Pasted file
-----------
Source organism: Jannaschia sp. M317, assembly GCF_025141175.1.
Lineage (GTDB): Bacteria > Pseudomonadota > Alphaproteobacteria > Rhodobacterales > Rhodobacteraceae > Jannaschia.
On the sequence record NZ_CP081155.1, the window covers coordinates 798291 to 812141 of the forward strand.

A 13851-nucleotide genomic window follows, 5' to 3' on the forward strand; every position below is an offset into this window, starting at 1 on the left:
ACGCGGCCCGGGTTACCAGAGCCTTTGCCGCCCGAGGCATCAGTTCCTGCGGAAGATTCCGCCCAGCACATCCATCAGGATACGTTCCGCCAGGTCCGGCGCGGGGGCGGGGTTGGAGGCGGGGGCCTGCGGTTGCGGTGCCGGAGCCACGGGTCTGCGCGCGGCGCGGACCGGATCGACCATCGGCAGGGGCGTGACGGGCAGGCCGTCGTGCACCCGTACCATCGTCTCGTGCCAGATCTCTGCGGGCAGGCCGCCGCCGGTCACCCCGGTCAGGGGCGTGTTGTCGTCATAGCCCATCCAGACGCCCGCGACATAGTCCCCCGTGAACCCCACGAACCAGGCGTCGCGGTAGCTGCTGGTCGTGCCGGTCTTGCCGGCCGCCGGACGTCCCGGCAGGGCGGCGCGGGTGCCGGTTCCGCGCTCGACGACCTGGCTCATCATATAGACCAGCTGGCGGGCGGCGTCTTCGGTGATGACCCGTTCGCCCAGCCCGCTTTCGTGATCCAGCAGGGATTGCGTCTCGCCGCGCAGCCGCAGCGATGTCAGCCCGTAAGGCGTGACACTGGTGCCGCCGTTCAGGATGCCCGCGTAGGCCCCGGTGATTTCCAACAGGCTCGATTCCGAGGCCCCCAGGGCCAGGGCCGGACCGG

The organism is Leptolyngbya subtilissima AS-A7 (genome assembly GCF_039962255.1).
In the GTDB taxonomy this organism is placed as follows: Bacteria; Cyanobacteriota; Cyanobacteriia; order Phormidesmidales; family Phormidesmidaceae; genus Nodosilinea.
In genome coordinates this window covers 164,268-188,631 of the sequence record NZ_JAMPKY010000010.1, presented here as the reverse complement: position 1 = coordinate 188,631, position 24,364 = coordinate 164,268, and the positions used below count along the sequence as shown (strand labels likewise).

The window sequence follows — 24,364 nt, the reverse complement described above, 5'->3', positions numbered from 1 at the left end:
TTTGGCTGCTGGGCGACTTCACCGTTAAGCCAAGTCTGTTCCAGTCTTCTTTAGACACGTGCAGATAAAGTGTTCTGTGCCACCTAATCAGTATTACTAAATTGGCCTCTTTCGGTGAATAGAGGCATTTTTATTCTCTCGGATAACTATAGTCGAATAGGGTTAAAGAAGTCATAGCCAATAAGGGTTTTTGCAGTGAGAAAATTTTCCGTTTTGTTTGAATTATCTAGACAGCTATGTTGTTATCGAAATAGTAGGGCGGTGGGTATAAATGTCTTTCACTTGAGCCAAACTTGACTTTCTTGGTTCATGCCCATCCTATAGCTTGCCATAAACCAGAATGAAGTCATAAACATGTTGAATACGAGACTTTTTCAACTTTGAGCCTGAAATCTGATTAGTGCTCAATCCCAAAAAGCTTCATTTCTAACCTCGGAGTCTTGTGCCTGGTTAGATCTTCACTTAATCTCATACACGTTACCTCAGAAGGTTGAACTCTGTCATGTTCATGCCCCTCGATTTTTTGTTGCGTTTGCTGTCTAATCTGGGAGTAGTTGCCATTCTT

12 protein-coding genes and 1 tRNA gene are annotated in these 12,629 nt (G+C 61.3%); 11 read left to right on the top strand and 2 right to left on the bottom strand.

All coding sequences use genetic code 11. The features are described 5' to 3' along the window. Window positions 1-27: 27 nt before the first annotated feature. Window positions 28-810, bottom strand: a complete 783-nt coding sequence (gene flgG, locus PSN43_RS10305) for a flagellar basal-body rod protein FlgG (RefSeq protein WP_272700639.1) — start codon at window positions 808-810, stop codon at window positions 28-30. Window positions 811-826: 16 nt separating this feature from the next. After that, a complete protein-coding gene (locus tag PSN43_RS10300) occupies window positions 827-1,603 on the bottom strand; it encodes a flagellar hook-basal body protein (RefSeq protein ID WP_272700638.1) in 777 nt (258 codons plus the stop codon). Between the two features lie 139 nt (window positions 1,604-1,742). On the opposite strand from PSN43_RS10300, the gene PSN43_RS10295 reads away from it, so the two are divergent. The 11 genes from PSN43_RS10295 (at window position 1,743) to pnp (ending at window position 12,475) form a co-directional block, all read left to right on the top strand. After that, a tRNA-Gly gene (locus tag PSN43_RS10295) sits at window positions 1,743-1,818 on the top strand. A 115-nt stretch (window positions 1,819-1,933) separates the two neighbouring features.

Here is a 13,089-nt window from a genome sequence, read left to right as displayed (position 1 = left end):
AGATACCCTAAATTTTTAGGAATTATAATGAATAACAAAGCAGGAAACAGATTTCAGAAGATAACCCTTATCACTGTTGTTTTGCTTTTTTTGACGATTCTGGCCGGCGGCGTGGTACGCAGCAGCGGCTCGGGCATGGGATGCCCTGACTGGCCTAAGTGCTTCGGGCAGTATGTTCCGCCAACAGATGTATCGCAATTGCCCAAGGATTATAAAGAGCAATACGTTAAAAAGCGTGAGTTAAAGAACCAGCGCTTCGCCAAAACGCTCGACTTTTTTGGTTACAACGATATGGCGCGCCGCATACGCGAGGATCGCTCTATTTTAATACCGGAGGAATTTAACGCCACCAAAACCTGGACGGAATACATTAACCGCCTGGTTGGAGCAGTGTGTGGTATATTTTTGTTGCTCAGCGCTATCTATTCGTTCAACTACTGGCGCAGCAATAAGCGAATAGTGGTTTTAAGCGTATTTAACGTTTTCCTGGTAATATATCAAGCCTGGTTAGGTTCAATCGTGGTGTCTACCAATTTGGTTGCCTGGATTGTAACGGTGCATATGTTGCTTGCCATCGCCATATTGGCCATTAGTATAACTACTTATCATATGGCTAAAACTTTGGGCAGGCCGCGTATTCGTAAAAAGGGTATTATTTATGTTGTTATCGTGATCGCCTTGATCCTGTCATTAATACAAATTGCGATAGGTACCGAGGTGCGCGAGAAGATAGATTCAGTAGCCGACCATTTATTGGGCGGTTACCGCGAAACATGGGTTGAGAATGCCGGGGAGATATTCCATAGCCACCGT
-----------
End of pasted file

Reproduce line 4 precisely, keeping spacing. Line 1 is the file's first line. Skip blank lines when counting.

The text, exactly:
A 13851-nucleotide genomic window follows, 5' to 3' on the forward strand; every position below is an offset into this window, starting at 1 on the left: